Dryad #1 is published by Oni Press. It comes from the creative team of writer Kurtis Wiebe, and artist Justin Osterling. This issue begins with a man, named Yale, changing his child’s diaper. Soon, the deed is done and the two resume their trek to find his wife Morgan. Despite facing some unknown peril, Yale and Morgan find the subject of their travels. That is, a small secluded village surrounded by dense forests and mountains. The story then shifts forward thirteen years. The family has settled. Yale and Morgan, as well as their children Rana and Griffon, live relatively peaceful lives. But the past has a way of coming back to haunt people, and sure enough Yale and Morgan find it comes for them as well.
With Dryad #1 Wiebe returns to comics with his first project since he ended his tenure on Rat Queens. Though this new series is also high fantasy, the two series couldn’t be more different. Where the Queens are crass, vulgar, and violent, the family in Dryad lives a much more reserved life. This is by no means a negative though, as the focus of the story is less the fantasy and more the people.
With this series Wiebe does a phenomenal job of portraying a happily married couple who love each other deeply even if their lives aren’t exactly what they’d hoped for. It is far too seldom that fantasy focuses on happy relationships and as such this issue was very refreshing. The way Morgan and Yale interact feels genuine and is fun to read. A lot of this can be attributed to little things. Like when Morgan fears they’ll come into contact with “large cats”, and later Yale references back to it to calm her. These types of interactions help to create a believable relationship for the reader to latch onto. Meanwhile, their children seem bound and determined to turn this story into a traditional RPG. By the end a new wrinkle has been added to the narrative, and I’m definitely interested in seeing how it develops.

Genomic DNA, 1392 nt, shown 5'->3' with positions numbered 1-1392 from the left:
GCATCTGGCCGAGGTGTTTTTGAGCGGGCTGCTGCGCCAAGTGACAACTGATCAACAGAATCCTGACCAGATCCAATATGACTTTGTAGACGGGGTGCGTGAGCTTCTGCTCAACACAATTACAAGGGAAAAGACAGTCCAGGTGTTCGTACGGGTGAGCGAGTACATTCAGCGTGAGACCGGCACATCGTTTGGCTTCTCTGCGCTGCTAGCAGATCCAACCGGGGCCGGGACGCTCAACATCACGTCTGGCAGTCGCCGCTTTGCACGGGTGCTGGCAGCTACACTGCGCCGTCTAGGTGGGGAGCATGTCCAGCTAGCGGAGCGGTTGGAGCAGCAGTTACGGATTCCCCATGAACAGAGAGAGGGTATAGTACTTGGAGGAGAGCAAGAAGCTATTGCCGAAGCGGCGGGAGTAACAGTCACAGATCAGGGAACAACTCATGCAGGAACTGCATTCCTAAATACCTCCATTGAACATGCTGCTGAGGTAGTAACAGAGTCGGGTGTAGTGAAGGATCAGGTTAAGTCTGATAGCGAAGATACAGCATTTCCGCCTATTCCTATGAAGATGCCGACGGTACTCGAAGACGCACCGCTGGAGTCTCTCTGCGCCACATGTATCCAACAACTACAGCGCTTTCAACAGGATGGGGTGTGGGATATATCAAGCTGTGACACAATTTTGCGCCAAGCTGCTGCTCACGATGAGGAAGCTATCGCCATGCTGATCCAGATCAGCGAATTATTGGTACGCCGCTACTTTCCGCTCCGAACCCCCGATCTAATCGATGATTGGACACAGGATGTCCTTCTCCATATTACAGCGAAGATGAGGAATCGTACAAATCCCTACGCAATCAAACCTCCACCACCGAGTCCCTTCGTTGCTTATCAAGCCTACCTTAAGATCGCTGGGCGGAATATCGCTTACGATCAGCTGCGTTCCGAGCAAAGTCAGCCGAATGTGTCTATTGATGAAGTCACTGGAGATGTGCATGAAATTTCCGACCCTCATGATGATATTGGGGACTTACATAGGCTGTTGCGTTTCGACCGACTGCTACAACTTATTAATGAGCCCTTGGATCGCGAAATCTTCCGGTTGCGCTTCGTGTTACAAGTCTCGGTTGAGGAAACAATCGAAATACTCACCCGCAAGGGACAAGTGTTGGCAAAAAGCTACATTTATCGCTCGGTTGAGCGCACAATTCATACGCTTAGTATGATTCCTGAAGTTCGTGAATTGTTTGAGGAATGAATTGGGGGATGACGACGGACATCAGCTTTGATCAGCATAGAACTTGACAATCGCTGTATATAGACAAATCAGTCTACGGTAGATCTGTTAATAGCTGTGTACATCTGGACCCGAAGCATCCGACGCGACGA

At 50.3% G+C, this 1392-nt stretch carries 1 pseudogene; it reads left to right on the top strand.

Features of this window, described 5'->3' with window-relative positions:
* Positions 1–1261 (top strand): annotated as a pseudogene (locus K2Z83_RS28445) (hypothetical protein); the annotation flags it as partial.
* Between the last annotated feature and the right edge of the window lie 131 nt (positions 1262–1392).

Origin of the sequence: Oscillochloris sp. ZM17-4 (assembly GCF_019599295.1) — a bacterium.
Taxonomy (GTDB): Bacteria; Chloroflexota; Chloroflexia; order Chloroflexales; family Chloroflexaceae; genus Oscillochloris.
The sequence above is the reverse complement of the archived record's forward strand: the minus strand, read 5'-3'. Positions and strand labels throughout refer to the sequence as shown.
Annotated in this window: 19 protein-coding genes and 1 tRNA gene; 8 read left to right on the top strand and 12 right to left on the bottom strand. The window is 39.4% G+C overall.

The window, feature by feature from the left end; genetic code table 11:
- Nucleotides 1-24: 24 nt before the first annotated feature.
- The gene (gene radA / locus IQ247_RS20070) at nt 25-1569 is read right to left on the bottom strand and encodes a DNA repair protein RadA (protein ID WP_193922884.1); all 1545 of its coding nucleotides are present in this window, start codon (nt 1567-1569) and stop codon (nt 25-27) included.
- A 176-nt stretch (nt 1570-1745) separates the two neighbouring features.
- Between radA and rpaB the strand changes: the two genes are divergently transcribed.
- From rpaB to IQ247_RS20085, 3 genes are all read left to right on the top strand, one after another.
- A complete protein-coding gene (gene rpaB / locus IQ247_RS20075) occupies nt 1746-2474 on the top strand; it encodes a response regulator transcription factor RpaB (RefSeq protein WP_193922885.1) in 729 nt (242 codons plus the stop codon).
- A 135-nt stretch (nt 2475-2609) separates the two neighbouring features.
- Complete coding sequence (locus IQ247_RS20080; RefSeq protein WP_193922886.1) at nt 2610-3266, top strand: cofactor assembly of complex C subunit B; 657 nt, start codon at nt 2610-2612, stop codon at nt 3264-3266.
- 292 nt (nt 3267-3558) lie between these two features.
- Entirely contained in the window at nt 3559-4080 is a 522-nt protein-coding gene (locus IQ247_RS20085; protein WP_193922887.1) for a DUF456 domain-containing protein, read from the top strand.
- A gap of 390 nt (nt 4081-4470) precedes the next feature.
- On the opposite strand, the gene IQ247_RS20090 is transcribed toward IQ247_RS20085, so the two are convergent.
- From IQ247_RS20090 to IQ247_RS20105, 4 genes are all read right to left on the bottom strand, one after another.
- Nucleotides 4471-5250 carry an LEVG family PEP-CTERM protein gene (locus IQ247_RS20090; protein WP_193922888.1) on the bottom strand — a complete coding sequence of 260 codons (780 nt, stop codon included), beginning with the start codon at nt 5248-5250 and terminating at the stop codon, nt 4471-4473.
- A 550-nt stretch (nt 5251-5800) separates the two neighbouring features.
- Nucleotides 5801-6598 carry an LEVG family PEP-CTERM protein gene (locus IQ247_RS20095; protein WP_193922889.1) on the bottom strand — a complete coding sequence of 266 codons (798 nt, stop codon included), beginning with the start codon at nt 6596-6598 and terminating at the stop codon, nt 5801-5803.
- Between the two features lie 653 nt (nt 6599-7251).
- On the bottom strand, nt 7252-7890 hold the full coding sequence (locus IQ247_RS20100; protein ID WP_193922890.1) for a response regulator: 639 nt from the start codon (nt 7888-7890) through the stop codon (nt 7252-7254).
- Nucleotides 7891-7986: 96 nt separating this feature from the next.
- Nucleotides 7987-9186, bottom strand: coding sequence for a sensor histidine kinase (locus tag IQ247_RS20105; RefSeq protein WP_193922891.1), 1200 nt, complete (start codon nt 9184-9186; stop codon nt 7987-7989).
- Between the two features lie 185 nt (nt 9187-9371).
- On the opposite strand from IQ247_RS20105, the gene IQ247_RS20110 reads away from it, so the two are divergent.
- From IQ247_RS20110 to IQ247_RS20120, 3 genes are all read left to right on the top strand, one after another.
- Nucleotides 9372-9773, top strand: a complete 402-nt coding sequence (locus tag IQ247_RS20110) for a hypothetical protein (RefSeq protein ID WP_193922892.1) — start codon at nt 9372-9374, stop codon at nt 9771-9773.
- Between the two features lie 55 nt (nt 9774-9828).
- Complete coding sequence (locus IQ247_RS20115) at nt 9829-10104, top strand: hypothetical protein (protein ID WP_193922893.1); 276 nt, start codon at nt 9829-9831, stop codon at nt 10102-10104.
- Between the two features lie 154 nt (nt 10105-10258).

Osterling’s artwork is lovely, and nearly every page radiates with a warmth and coziness that perfectly matches the story. There are a few spots where the action is a little difficult to follow. Such as a monster’s untimely death by arrow that’s just a littl too difficult to see at first. If the panel weren’t so close to the action it would be easier to see. However, despite this minor complaint, it’s never enough to detract from the overall work.
I wasn’t sure what to expect before I started reading this series. But given Wiebe’s reputation from his previous series I had high hopes. I can safely say that this issue lived up to them. Wiebe writes these characters with a familiarity that is uncommon in the first issue of a series. In Dryad #1, every interaction is believable, and by the end I found myself deeply invested in the Glass family. If you’re a fan of high fantasy, albeit with a little heavier focus on the interpersonal side, then this is a great series for you.
In Dryad #1, every interaction is believable, and by the end I found myself deeply invested in the Glass family. If you’re a fan of high fantasy, albeit with a little heavier focus on the interpersonal side, then this is a great series for you.